6. When you are reporting about something that has gone wrong in the NHS, it should not be used as a stick with which to beat the entire NHS or a rallying cry to close down entire hospitals. When something goes wrong, it should be an opportunity for improvement, for ensuring that "never incidents" never happen again. Find out what trusts and CCGs are doing to make improvements if something goes wrong and hold them to account. If people are killed or injured, they should not be seen as collateral damage, as a reason to cut services.

7. When something goes wrong in the NHS, investigate properly. Find out if any private companies may have been involved. If there is an outbreak of infection in a hospital, for example, find out if the cleaning has been contracted out to the private sector, ask about the cleaning company's training procedures and how well their employees are paid. Is the incident related to staff shortages? Is the trust relying heavily on agency staff? Are patients receiving inconsistent care because of a lack of permanent staff?

Always check who's hiding behind it...
Always check who's hiding behind it...

8. It is especially important to find out about the extent of private company involvement in the NHS, especially when things go wrong or if CCGs and trusts are spending our money on private management consultancy firms. Unfortunately, private companies are exempt from FOI requests. This makes it hard to properly report on the NHS. This is quite deliberate, a conscious attempt to reduce transparency and keep people unaware.

You can and should make FOI requests of CCGs and trusts in relation to their private sector partners. You might not get a complete answer because of commercial confidentiality, but this should be noted in your report. You should also ask the private companies involved for comment whenever it is relevant and note in your report if they refuse to comment or did not return phonecalls or reply to emails.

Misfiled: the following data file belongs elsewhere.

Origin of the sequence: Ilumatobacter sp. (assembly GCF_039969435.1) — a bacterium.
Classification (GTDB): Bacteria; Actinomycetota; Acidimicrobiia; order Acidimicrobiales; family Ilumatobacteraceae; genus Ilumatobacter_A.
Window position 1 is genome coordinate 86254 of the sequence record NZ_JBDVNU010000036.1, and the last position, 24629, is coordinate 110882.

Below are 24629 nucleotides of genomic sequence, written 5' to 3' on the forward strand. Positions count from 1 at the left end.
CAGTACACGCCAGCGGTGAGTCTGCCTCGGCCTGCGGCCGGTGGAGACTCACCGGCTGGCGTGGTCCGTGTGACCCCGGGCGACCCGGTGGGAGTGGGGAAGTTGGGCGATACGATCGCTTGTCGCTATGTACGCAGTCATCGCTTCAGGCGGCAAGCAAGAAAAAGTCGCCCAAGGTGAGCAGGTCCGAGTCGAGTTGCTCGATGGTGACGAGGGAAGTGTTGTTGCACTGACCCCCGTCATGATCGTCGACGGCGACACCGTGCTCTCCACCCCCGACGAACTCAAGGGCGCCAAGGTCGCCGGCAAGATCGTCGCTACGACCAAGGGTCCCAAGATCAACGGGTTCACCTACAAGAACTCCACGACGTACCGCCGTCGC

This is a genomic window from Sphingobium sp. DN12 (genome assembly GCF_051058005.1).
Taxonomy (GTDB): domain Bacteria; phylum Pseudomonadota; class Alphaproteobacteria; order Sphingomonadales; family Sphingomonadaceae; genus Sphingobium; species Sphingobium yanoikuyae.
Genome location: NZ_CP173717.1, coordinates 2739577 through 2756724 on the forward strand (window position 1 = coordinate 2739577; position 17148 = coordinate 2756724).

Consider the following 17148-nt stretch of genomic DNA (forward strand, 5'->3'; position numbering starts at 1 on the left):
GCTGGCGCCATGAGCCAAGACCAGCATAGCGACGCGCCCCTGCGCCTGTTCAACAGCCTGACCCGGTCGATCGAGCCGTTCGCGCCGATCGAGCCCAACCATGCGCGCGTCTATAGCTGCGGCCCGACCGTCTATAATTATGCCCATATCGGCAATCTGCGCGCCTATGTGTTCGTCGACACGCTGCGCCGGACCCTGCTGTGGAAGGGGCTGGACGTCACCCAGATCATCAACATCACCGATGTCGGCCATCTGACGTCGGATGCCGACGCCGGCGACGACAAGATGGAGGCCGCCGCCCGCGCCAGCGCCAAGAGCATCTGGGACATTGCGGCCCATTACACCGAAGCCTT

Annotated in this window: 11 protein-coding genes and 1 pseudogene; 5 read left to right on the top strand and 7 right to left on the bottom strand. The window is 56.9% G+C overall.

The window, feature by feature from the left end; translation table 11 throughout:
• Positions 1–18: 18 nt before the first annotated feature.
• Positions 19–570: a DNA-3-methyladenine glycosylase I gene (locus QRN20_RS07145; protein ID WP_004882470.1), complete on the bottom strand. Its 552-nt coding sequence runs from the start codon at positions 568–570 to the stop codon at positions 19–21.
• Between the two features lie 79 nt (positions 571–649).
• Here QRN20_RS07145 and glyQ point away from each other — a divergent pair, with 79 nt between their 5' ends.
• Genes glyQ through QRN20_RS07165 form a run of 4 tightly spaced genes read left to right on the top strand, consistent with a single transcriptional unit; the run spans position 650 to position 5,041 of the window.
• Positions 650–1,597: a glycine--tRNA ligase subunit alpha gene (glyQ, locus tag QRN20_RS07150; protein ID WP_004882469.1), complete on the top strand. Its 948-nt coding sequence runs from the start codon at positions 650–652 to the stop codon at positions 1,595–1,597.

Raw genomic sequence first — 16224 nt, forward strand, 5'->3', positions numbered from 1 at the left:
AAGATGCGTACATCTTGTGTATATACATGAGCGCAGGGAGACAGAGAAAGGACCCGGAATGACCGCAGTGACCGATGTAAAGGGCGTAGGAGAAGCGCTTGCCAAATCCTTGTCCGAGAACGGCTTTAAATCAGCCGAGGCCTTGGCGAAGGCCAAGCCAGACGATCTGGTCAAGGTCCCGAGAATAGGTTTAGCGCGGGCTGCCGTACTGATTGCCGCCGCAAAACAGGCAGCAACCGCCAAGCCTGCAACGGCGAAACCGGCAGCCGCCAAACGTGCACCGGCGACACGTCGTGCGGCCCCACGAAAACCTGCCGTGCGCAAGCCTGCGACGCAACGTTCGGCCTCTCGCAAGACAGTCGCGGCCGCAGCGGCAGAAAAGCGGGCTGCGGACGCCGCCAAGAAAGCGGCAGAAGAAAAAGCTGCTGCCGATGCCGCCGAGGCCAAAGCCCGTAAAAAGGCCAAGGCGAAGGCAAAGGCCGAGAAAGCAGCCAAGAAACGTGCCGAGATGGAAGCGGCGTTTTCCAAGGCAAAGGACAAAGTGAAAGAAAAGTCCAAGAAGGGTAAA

9. Attend CCG and trust board meetings, especially if you work in the local media. They are open to the public. They are where big decisions are made and hard questions should be asked. Such meetings are usually held during working hours so it is difficult for many people to attend. The media has a responsibility to attend such meetings and report on what is said. This should be seen by local and regional journalists as being as important as attending council meetings.

10. Find out about vested interests, especially on CCGs. Clinical commissioning groups, as the name suggest, commission services, they spend our money. If CCG members have vested interests in private healthcare providers, they should not be commissioning health services. If you are reporting on a CCG, find out if their declared interests have been published online. If not, call them out on it.

Corproate Consultants are embedded in NHS?
Corproate Consultants are embedded in NHS?

11. Ask local campaigners for comment. We are always happy to talk to the media, may have good information from meetings we have attended, such as CCG meetings, and might offer you perspectives that you had not previously considered.

If you have any more tips for good reporting on the NHS? Please feel free to leave them in the comments section below.